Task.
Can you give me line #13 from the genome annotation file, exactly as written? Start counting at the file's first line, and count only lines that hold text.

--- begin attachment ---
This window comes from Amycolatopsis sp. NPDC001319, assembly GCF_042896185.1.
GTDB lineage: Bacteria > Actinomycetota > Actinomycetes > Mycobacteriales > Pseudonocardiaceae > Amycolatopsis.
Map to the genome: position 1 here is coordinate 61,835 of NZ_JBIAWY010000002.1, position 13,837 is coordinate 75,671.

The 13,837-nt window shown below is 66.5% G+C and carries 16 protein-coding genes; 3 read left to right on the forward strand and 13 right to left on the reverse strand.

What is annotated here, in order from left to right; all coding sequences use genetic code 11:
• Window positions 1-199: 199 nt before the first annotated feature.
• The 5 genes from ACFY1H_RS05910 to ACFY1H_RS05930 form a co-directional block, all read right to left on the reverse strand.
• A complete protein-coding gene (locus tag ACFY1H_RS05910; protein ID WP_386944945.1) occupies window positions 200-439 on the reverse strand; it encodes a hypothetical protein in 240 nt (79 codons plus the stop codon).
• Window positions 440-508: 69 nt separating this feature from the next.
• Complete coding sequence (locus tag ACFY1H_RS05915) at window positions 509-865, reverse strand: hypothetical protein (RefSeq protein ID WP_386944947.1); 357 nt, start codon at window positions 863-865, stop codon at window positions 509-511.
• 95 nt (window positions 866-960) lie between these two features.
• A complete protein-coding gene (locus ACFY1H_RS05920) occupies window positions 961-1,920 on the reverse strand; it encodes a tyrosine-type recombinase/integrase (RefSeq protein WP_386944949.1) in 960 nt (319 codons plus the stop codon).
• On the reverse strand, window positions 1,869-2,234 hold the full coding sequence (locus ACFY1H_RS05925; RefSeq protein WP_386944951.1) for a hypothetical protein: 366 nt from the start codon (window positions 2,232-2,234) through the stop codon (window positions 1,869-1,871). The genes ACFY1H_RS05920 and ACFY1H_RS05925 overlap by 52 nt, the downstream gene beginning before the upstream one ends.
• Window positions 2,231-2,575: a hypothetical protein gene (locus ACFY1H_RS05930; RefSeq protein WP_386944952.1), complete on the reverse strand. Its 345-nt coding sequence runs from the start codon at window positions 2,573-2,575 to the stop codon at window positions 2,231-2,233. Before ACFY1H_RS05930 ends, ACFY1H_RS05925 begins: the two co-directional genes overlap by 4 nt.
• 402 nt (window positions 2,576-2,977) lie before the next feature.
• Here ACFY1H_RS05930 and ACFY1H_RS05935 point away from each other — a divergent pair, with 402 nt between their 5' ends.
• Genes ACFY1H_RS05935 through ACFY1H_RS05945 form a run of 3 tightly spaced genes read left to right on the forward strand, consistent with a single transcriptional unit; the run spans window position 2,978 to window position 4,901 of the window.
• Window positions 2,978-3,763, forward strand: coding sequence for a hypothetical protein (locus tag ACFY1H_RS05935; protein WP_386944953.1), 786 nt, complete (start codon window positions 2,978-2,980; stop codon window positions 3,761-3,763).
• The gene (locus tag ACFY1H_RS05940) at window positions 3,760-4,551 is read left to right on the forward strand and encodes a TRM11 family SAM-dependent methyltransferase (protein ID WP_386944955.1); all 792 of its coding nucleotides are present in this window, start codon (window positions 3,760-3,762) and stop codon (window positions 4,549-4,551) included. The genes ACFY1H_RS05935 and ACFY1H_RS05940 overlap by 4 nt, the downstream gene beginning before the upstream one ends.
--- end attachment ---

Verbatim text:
• On the reverse strand, window positions 1,869-2,234 hold the full coding sequence (locus ACFY1H_RS05925; RefSeq protein WP_386944951.1) for a hypothetical protein: 366 nt from the start codon (window positions 2,232-2,234) through the stop codon (window positions 1,869-1,871). The genes ACFY1H_RS05920 and ACFY1H_RS05925 overlap by 52 nt, the downstream gene beginning before the upstream one ends.